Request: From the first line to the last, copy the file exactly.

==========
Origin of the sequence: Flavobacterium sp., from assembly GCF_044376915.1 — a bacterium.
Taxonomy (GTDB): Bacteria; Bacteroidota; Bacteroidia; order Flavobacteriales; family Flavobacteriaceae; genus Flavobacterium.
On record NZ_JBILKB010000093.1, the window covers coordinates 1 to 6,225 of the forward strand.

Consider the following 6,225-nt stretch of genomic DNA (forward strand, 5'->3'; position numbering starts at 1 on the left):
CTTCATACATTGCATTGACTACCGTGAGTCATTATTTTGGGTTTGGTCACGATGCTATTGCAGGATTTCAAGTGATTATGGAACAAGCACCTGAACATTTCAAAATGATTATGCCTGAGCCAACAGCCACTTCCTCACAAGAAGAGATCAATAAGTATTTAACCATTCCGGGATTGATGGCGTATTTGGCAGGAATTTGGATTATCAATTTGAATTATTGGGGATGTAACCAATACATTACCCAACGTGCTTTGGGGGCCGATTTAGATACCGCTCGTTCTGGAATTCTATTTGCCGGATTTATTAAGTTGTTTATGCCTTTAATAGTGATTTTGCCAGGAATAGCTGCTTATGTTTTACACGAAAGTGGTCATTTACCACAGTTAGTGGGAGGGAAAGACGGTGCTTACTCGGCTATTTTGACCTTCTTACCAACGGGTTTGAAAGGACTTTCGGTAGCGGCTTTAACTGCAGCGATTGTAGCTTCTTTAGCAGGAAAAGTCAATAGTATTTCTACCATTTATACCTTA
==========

Origin of the sequence: Flavobacterium sp., from assembly GCF_044376915.1 — a bacterium.
Taxonomy (GTDB): Bacteria; Bacteroidota; Bacteroidia; order Flavobacteriales; family Flavobacteriaceae; genus Flavobacterium.
On record NZ_JBILKB010000093.1, the window covers coordinates 1 to 6,225 of the forward strand.

Consider the following 6,225-nt stretch of genomic DNA (forward strand, 5'->3'; position numbering starts at 1 on the left):
CTTCATACATTGCATTGACTACCGTGAGTCATTATTTTGGGTTTGGTCACGATGCTATTGCAGGATTTCAAGTGATTATGGAACAAGCACCTGAACATTTCAAAATGATTATGCCTGAGCCAACAGCCACTTCCTCACAAGAAGAGATCAATAAGTATTTAACCATTCCGGGATTGATGGCGTATTTGGCAGGAATTTGGATTATCAATTTGAATTATTGGGGATGTAACCAATACATTACCCAACGTGCTTTGGGGGCCGATTTAGATACCGCTCGTTCTGGAATTCTATTTGCCGGATTTATTAAGTTGTTTATGCCTTTAATAGTGATTTTGCCAGGAATAGCTGCTTATGTTTTACACGAAAGTGGTCATTTACCACAGTTAGTGGGAGGGAAAGACGGTGCTTACTCGGCTATTTTGACCTTCTTACCAACGGGTTTGAAAGGACTTTCGGTAGCGGCTTTAACTGCAGCGATTGTAGCTTCTTTAGCAGGAAAAGTCAATAGTATTTCTACCATTTATACCTTA